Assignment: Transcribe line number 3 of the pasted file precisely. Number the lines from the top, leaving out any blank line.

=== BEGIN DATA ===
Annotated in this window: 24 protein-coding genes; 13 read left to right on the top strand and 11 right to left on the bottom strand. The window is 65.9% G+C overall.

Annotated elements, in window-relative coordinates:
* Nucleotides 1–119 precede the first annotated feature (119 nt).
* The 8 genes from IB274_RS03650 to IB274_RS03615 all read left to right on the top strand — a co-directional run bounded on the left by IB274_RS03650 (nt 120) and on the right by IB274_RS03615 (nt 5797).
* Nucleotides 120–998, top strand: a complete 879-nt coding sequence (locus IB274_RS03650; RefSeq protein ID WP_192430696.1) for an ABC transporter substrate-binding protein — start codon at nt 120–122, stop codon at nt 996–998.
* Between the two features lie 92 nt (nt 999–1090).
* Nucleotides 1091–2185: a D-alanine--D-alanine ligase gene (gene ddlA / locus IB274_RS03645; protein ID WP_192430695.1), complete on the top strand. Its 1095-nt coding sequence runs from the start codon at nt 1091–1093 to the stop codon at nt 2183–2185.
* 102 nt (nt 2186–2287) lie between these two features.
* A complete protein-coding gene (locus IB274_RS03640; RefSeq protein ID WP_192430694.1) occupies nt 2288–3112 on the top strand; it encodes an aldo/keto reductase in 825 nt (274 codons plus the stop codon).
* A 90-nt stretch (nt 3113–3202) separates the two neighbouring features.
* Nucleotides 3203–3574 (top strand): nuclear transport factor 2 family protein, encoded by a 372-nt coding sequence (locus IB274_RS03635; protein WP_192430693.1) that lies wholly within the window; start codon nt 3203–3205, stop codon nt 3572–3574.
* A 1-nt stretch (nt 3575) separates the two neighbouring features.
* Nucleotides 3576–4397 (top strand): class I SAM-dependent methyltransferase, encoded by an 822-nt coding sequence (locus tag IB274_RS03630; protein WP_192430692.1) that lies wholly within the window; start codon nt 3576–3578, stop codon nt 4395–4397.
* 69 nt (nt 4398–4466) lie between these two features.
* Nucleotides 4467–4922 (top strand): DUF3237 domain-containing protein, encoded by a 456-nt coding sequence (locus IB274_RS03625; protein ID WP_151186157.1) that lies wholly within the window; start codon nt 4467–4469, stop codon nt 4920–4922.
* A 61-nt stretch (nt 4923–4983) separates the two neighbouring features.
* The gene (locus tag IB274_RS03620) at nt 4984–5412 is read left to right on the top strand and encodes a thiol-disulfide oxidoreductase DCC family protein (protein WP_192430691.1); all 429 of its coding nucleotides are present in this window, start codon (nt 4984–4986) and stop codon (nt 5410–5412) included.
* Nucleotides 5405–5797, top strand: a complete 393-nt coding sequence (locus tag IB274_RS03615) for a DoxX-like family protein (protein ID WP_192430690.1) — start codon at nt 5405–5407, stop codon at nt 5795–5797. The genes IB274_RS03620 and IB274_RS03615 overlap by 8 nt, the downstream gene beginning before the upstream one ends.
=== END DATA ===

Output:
* Nucleotides 1–119 precede the first annotated feature (119 nt).